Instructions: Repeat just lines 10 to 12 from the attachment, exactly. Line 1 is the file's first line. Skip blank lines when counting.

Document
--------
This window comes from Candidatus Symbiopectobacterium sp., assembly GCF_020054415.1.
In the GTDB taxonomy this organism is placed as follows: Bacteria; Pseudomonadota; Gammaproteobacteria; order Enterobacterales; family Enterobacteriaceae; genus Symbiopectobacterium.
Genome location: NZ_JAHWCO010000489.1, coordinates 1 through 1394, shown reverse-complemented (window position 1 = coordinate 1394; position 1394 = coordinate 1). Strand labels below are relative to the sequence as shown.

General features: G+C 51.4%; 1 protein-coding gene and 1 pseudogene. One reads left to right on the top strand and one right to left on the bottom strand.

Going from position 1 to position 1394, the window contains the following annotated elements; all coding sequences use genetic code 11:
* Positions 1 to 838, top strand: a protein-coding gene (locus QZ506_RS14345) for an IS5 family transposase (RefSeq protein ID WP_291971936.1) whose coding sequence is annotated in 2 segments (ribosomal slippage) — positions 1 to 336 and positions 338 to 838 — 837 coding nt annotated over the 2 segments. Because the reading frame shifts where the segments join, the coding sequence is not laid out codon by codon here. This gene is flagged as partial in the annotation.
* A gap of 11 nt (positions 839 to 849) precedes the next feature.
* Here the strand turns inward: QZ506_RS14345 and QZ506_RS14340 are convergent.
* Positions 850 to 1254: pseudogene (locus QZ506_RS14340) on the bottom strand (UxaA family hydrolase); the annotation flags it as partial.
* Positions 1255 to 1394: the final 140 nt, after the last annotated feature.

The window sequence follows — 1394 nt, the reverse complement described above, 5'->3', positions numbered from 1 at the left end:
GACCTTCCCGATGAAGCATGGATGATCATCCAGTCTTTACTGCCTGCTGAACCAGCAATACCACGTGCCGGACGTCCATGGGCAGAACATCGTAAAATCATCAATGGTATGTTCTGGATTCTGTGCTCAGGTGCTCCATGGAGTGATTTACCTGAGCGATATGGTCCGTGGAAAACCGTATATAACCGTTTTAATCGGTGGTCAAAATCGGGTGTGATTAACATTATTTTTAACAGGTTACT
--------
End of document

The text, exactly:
* Positions 1255 to 1394: the final 140 nt, after the last annotated feature.

The window sequence follows — 1394 nt, the reverse complement described above, 5'->3', positions numbered from 1 at the left end:
GACCTTCCCGATGAAGCATGGATGATCATCCAGTCTTTACTGCCTGCTGAACCAGCAATACCACGTGCCGGACGTCCATGGGCAGAACATCGTAAAATCATCAATGGTATGTTCTGGATTCTGTGCTCAGGTGCTCCATGGAGTGATTTACCTGAGCGATATGGTCCGTGGAAAACCGTATATAACCGTTTTAATCGGTGGTCAAAATCGGGTGTGATTAACATTATTTTTAACAGGTTACT